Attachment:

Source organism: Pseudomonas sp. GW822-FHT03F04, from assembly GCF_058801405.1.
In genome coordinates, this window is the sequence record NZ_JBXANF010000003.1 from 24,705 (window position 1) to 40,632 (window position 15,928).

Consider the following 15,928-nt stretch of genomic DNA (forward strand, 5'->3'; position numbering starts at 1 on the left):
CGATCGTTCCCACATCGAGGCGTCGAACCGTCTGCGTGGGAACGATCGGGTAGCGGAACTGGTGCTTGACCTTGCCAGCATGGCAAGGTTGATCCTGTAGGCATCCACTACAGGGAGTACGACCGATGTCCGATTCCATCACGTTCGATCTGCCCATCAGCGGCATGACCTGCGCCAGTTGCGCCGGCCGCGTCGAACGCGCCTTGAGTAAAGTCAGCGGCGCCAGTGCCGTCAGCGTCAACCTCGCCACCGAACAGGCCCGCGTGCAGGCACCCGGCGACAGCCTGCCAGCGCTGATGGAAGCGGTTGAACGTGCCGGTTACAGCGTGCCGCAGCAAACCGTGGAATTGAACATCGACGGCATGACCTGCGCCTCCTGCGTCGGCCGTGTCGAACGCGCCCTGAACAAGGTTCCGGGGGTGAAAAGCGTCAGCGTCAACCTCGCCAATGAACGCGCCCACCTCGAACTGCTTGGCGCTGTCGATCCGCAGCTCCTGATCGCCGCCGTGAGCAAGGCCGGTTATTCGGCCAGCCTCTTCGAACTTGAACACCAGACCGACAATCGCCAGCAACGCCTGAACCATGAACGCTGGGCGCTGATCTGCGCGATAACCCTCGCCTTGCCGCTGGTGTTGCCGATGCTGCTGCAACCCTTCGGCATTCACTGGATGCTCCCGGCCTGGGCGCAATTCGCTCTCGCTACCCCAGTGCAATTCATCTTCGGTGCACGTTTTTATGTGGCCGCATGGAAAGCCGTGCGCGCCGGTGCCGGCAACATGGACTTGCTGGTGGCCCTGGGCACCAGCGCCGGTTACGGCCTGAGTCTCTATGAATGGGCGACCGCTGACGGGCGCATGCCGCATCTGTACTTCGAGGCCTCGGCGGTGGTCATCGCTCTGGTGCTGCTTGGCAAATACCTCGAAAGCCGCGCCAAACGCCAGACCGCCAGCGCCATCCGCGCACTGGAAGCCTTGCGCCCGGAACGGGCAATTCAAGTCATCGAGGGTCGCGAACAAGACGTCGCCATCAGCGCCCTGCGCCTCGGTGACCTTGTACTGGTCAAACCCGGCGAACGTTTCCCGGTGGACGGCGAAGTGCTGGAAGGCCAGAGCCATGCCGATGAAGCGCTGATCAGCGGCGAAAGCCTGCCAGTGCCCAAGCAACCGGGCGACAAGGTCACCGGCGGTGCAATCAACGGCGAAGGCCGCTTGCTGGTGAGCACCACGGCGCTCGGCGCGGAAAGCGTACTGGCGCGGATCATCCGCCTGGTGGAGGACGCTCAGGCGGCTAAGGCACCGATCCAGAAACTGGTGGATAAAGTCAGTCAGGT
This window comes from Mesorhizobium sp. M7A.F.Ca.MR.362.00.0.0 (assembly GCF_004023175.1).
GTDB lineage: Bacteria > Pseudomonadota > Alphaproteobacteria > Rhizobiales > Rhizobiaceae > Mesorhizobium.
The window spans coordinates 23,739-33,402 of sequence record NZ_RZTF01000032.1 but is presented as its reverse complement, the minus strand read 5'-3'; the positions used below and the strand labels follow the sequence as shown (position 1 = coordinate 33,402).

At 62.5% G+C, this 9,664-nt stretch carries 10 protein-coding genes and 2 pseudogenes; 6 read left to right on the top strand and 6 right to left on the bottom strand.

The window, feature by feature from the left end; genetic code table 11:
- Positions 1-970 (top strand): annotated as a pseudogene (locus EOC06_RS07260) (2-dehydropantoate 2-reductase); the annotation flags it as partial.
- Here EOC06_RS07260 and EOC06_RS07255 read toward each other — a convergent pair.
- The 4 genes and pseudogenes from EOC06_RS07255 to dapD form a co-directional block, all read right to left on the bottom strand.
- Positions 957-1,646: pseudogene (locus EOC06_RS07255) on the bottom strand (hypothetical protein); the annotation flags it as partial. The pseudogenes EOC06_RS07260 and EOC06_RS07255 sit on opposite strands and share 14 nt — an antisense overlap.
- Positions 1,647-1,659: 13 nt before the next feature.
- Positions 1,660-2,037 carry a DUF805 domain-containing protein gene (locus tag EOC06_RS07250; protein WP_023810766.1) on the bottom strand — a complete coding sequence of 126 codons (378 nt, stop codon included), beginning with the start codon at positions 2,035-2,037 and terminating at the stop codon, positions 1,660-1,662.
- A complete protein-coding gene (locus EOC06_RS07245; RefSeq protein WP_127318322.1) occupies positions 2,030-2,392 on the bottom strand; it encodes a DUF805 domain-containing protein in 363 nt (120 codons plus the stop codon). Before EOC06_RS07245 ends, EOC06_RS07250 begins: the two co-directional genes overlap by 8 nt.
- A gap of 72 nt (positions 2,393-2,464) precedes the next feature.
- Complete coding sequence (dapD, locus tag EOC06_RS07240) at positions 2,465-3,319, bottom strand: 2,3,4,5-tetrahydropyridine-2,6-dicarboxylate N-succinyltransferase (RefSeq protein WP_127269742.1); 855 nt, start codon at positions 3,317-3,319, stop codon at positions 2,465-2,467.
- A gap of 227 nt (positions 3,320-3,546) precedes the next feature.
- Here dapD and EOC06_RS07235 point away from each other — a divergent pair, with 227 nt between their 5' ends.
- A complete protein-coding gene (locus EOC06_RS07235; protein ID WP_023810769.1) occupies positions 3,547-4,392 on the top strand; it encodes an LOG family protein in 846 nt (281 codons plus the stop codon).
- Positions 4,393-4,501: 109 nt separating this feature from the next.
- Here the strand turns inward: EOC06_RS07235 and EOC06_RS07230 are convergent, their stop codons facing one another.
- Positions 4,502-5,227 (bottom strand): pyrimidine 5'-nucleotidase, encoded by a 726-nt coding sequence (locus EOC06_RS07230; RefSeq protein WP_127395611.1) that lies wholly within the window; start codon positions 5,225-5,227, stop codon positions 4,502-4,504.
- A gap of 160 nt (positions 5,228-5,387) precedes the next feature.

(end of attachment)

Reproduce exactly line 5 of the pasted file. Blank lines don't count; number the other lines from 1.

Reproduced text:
This window comes from Mesorhizobium sp. M7A.F.Ca.MR.362.00.0.0 (assembly GCF_004023175.1).